What is my company worth?

|Valuation

Several of your business-owner friends retire and hit the golf course. You plan to follow suit and prepare to sell your own profitable business, but you’ve heard conflicting stories and have no idea what your business is worth. One friend owned a $15MM revenue manufacturer serving OEMs and sold his business for 5.5x EBITDA (earnings before interest, taxes, depreciation and amortization). Your other friend, who owns a $6MM revenue subscription-based tech company, sold his business for 4x REVENUE (which equated to 10x EBITDA). They are both well-run businesses with strong, consistent financial growth and margins. So, why did your friend who owned the smaller company get a higher multiple for his business?

Industry & Size
Industry is a key factor in how a business is valued. Across different industries, valuation varies – some are a multiple of EBITDA (industrial services, manufacturing and distribution companies, for example). Others are valued on a multiple of revenue (like software, technology and some B2B service industries). As a general rule of thumb a subscription-based technology business will sell for a higher multiple than a similarly sized manufacturing company. The technology business has a high recurring revenue stream and great margins which often allow the business to scale quickly, hence the higher valuation. The manufacturing business is valued lower because revenue isn’t as predictable and growth is often slower in this type of business – restricted by how fast a company can add productive employees and new customers.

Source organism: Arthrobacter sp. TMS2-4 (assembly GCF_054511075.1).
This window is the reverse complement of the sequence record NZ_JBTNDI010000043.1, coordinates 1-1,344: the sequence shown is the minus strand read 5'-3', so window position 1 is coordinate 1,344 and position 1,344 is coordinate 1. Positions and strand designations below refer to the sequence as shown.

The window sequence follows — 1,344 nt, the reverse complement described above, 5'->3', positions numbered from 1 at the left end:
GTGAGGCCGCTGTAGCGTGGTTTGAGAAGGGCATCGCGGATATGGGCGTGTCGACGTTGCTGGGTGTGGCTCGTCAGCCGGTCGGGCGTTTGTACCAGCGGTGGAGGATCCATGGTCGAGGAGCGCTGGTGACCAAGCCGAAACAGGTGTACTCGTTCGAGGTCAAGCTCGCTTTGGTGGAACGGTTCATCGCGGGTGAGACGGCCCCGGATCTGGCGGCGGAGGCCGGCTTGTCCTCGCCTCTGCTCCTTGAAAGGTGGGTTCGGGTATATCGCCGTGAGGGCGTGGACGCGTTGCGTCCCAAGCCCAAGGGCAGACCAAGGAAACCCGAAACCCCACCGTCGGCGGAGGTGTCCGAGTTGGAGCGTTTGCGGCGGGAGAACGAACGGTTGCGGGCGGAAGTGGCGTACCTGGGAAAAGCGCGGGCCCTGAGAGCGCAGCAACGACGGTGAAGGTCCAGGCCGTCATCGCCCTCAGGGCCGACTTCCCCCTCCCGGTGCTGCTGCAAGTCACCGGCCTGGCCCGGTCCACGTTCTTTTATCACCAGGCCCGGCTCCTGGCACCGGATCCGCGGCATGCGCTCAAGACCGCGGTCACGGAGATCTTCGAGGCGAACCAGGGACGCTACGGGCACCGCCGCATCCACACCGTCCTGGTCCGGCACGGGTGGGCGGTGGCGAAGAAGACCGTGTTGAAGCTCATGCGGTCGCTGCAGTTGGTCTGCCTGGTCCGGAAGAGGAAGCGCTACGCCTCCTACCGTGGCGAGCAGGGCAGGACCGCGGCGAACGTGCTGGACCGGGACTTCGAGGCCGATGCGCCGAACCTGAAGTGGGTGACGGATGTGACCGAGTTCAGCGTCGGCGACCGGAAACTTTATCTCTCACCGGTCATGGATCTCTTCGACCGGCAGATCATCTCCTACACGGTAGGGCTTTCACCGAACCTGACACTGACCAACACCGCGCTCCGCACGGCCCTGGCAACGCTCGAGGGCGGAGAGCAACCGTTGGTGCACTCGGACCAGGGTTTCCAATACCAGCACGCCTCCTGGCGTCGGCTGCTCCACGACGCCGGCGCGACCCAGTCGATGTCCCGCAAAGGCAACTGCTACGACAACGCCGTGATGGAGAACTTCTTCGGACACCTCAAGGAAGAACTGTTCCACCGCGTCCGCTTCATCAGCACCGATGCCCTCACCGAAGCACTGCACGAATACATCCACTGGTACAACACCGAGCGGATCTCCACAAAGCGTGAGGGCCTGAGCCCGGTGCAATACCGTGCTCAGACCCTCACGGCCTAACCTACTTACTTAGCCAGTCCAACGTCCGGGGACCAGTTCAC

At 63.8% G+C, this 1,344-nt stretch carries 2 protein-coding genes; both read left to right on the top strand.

Size matters. It’s often the strongest indicator of overall value within a specific industry. Generally speaking, larger companies are worth more. In an apples-to-apples comparison of two similar widget manufacturing companies with no significant value dingers, one with EBITDA of $2MM and the other with $7MM of EBITDA, the $7MM EBITDA company will get a higher valuation. Why the difference? Typically, the larger company has a proven track record and developed systems/infrastructure in place that inherently reduces risk.

In addition to industry and size, the following areas also significantly impact valuation.

  • Customer concentration
  • CAPEX requirements
  • Seasonality or cyclicality
  • Strength of management team
  • Steady, reliable cash flow
  • Growing margins
  • Long-term contracts
  • Employee base (unions vs. non-unions)
  • Industry barriers to entry
  • Proprietary products

To learn the details of these variables, check out these blog posts, Value Drivers vs. Value Dingers: How you can get the most money for your business (Part 1 and Part 2).

If you’re considering the sale of your business and want to better understand how your company is affected by valuation variables, we’d love to give you a free consultation on what your company is worth – 704.295.0102.

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